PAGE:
[Updated; originally posted at 4:35 p.m.]
U.S. District Court Judge Joseph Tauro, appointed to the federal bench in 1972, ruled this afternoon in Gill v. Office of Personnel Management that Section 3 of the Defense of Marriage Act violates the equal protection of the laws guaranteed by the Due Process Clause of the Fifth Amendment to the U.S. Constitution. A companion decision in Massachusetts v. U.S. Dep’t of Health and Human Services also was issued, with Tauro finding that DOMA also violates the Tenth Amendment and the Spending Clause of the Constitution.
The Gill ruling: 2010-07-08-gill-district-court-decision.pdf
The Massachusetts ruling: 2010-07-08-massachusetts-district-court-decision.pdf
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Section 3 of DOMA defines “marriage” and “spouse” at the federal level as constituting only opposite-sex couples. It reads:
`In determining the meaning of any Act of Congress, or of any ruling, regulation, or interpretation of the various administrative bureaus and agencies of the United States, the word `marriage’ means only a legal union between one man and one woman as husband and wife, and the word `spouse’ refers only to a person of the opposite sex who is a husband or a wife.’.
The Gill case, which was filed first by Gay & Lesbian Advocates & Defenders, is unique because it challenged not the right of same-sex couples to marry, but the discrimination faced by same-sex couples who were legally married in Massachusetts but are treated differently than opposite-sex married couples by the federal government. The case points to health and retirement benefits of federal employees and their same-sex spouses or, in one case, the widow of a former federal employee. It also challenges diffential tax treatment faced by same-sex couples.
Tauro wrote a very strong equal protection opinion, finding:
This court need not address these arguments [about whether strict scrutiny should apply in this case], however, because DOMA fails to pass constitutional muster even under the highly deferential rational basis test. As set forth in detail below, this court is convinced that “there exists no fairly conceivable set of facts that could ground a rational relationship” between DOMA and a legitimate government objective. DOMA, therefore, violates core constitutional principles of equal protection.
The Massachusetts challenge, brought by state Attorney General Martha Coakley (D), adresses specific problems faced by the state of Massachusetts because of the federal prohibition on recognition of the same-sex marriages legally entered into in the state. In Judge Tauro’s decision in the Massachusetts case, he found that — in addition to equal protection principles — DOMA violated the Tenth Amendment and the Spending Clause of the U.S. Constitution. In part, he writes:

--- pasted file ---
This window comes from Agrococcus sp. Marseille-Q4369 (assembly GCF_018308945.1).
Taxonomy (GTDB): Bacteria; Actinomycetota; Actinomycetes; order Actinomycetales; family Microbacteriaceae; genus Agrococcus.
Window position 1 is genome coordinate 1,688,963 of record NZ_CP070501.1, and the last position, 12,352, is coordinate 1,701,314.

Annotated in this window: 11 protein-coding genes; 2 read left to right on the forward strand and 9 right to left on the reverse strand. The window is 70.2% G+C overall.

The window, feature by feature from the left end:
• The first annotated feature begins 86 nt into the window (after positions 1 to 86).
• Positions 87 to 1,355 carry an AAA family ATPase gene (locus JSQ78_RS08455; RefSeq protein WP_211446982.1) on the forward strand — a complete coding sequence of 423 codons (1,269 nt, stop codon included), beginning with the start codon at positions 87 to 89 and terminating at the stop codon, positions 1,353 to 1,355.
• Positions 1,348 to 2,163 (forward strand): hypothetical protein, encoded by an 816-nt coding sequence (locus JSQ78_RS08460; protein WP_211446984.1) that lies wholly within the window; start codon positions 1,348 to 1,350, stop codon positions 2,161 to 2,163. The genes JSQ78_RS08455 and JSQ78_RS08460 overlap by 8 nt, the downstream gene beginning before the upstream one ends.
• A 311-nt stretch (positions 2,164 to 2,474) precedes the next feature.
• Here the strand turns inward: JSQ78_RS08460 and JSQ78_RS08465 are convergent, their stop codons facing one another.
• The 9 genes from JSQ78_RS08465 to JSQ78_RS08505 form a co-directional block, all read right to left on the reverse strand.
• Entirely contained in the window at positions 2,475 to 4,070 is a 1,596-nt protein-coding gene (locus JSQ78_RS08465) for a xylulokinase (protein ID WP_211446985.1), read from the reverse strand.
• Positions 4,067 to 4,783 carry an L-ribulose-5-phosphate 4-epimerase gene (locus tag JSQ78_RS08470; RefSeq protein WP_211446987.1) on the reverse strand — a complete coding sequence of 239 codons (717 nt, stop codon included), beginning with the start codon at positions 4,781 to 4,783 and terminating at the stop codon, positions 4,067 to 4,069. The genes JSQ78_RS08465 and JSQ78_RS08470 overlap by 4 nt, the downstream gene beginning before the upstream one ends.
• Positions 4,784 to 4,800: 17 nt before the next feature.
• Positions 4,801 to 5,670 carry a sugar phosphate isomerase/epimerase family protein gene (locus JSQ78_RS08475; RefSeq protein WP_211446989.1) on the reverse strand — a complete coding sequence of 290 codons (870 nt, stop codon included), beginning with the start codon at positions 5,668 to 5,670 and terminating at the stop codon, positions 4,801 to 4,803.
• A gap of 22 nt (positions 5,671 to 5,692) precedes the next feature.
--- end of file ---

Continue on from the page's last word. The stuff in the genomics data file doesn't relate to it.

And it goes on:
That DOMA plainly intrudes on a core area of state sovereignty—the ability to define the marital status of its citizens—also convinces this court that the statute violates the Tenth Amendment.
The decisions appear to be a broad validation of Massachusetts and GLAD’s arguments and are certain to set up a more difficult appeal than had Judge Tauro only found one ground to strike down Section 3.
In fact, Tauro’s parting words in Gill, set up just how difficult he believes that an appeal should be:
As irrational prejudice plainly never constitutes a legitimate government interest, this court must hold that Section 3 of DOMA as applied to Plaintiffs violates the equal protection principles embodied in the Fifth Amendment to the United States Constitution.
Section 2, which purports to give states the authority to refuse to recognize same-sex marriages legally entered into in other states, is not at issue in either of the cases.
As to why the Fifth Amendment is implicated, it is how the Equal Protection Clause of the Fourteenth Amendment is applied to the federal government. Sometimes referred to as “reverse incorporation,” it is the opposite of incorporation — or application — of the Bill of Rights to the states through the Fourteenth Amendment. Incorporation was the reason why the U.S. Supreme Court found the Fourteenth Amendment to require that the Second Amendment be applied to the states in last week’s decision regarding Chicago’s gun law.
It would be very unlikely that the federal government would not appeal the ruling in this case. GLAD’s Mary Bonauto concurred on a conference call following the ruling: “I fully expect the government will appeal.” Such a move, however, is likely to subject President Obama to criticism from some quarters.
[UPDATE: Drew Hammill, Speaker Nancy Pelosi’s spokesman, issued the following statement:
“The Speaker strongly supports today’s ruling that the Defense of Marriage Act violates the Constitutional guarantee of equal protection. We must continue to work against division and distraction in our country, and work toward the day when all American families are treated equally.”
More will be forthcoming …]